Although I-Fair only lasts a week, the planning process takes nearly a year. TKS talked to some of the event’s planners to find out how the whole thing is put together.
The spring before I-Fair, the I-Club executive board meets to choose a theme for next year’s event. For 2012, they chose “Growing Up International.” They started brainstorming ideas for logos and events they wanted to see during next year’s I-Week.
Once fall term arrived, the I-Club executive board — the event’s main planners — and I-Club members broke up into committees responsible for different segments of the event. Different committees were responsible for things such as the faculty lectures, events throughout the week, the I-Fair performances and the food booths. Sophomore Andrei Papancea was put in charge of I-Magazine, a publication featuring art and stories reflective of the year’s theme.
“I had to collect submissions from other people,” Papancea said. “Then I had to put everything together. I had to work with the PR office as well to find the printing company.”
This year’s I-Fair saw a heightened cooperation between numerous departments on campus and the I-Fair planners, helped by Interim International Student Coordinator Tim Schmeling ’11.
“I serve as the staff person and the staff liaison,” Schmeling, who coordinated between groups such as Knox’s PR department and the I-Fair PR committee, said.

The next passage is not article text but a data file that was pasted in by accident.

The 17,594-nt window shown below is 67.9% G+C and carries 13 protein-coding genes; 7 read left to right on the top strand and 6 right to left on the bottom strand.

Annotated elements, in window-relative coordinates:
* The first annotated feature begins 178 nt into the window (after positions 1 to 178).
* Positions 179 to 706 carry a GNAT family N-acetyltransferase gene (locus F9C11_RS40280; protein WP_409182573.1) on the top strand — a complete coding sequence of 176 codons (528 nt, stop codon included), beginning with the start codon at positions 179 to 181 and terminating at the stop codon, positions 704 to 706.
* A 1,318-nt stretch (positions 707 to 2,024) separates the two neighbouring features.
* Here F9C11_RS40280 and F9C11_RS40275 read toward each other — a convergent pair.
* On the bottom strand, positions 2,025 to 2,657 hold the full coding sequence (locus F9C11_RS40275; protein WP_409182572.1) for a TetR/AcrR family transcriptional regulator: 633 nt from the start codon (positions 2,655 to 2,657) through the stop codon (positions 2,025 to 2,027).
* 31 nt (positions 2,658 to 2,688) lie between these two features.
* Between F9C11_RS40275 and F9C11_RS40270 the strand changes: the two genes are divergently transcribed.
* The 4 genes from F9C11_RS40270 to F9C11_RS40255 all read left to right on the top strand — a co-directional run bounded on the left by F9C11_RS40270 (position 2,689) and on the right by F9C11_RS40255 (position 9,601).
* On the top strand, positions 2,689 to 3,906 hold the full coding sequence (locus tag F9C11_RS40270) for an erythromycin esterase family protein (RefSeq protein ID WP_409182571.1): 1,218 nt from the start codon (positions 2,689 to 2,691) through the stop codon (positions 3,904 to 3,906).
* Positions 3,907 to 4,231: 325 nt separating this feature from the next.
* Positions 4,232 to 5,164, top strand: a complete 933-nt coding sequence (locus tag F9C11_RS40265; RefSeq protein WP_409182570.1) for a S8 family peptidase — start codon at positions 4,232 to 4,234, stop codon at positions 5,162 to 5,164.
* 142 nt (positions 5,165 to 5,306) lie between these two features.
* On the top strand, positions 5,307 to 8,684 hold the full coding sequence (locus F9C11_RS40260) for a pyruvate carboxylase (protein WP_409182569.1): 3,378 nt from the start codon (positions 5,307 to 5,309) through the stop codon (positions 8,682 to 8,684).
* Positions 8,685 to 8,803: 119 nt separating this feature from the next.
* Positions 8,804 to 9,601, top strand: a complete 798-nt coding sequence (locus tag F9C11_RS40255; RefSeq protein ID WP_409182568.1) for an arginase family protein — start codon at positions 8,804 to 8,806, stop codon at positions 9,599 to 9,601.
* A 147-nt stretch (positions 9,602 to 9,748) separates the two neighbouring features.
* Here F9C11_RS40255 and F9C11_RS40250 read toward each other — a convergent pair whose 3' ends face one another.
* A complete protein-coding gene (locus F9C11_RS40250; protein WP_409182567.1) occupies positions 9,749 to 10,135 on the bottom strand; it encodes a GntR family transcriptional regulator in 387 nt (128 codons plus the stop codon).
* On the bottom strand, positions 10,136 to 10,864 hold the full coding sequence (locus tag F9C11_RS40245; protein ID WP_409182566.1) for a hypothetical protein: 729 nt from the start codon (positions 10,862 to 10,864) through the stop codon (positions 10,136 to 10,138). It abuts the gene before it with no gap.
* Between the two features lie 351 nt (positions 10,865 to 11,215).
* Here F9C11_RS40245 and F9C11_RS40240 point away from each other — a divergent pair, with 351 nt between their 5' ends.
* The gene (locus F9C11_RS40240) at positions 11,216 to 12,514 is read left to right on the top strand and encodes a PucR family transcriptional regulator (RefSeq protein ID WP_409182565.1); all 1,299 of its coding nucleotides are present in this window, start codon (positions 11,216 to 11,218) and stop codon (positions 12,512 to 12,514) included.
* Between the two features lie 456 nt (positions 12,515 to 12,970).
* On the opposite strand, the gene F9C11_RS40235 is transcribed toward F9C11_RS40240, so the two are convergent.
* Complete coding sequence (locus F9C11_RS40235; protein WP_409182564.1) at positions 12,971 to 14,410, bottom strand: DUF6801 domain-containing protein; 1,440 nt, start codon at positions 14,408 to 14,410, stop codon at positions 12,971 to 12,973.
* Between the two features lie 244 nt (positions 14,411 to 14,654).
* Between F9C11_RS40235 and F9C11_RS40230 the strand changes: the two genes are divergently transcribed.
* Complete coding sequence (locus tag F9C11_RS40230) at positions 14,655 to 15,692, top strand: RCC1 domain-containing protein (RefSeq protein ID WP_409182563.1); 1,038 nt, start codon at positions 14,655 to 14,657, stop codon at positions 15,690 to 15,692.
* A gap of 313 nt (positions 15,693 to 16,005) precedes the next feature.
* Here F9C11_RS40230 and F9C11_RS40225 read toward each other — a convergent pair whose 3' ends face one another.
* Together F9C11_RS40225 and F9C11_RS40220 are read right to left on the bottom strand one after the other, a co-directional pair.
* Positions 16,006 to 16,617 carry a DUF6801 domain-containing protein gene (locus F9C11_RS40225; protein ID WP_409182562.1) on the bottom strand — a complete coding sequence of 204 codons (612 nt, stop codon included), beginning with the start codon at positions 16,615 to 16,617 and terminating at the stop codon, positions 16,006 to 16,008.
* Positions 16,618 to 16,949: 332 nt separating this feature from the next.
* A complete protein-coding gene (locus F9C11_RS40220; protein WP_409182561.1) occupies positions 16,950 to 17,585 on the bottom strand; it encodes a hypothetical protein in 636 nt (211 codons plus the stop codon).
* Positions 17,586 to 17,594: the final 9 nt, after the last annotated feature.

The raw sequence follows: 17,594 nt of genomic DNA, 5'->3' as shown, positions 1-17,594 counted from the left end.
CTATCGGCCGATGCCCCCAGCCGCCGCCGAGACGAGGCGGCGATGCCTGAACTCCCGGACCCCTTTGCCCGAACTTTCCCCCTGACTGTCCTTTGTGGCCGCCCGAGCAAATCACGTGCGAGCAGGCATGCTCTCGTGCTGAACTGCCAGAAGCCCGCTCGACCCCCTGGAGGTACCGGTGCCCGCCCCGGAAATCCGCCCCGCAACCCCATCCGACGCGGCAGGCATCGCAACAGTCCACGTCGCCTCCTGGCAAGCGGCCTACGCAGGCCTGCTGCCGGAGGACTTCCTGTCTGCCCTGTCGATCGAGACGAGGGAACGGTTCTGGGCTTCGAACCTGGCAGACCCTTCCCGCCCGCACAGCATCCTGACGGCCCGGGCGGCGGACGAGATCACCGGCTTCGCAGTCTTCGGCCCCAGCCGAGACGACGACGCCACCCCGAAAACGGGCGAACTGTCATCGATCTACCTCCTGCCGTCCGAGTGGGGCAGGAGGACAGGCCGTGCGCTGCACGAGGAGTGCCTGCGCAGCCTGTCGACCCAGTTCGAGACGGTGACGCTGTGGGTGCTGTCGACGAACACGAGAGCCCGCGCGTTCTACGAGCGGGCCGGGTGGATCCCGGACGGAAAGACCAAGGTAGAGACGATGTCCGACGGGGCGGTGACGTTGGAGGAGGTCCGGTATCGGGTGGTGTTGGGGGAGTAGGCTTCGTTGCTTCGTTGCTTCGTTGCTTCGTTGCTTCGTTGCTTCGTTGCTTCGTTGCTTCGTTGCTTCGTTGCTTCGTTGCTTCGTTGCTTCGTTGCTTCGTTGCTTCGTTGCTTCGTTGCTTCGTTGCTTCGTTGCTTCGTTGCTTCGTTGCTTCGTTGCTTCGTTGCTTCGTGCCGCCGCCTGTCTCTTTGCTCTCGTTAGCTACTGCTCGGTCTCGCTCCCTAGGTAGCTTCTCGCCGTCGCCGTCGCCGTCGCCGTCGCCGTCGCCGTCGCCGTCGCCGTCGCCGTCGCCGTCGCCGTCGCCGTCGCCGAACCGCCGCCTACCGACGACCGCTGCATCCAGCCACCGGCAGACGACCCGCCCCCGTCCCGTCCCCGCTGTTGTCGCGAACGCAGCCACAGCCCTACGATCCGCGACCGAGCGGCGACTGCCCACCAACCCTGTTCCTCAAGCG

Freshman Armor Wisler helped plan I-Fair for the first time and spent fall term coming up with ideas for the events of I-Week, primarily the Amazing Race, a spin-off a television show where teams compete in challenges across the globe.
“Some of the people last year had complained that it wasn’t long enough, so we wanted to double the time,” Wisler said.
Over break, Papancea continued to solicit submissions for the I-Mag; the final product was finished a week before the event. Once back on campus, the pace of planning picked up for everyone involved.
“January, that’s when things get very serious,” Schmeling said. “Then it’s confirmation and confirming.”
Once I-Fair weekend hits, everything happens at once. Friday, Jan. 27 featured the second annual Amazing Race — participants drank hot sauce, matched I-Club executive members with their respective countries and had to sing a Chinese song, among other tasks.
Friday night was the second and last rehearsal for the I-Fair performances and flag parade, which would take place on Saturday. The Oak Room was set up for the international food booths the next day and clubs put finishing touches on displays to be featured in the lobby of the Ford Center for the Fine Arts.
Last minute details were taken care of on Friday and Saturday even as the events were going on — for example, figuring out how to provide dinner for Saturday’s closing act, a comedian.
Overall, members of I-Club exec felt this year’s I-Fair was extremely successful.
“Helmut said 150 more students participated in the food event than in past years,” Schmeling said. “I take great pride that the flag parade had 51 flags in it. It was noticeably bigger.”
“I was talking to some suitemates who want to come to I-Club meetings now,” Wisler said.
Wisler, who is planning to be involved with next year’s I-Fair planning as well, is already thinking ahead to future events.
“After the race, we wrote down everything we could change for next year,” she said.
Schmeling also noted the need to be thinking ahead.
“Plan early, plan often,” he said. “It’s never too early to start planning I-Fair.”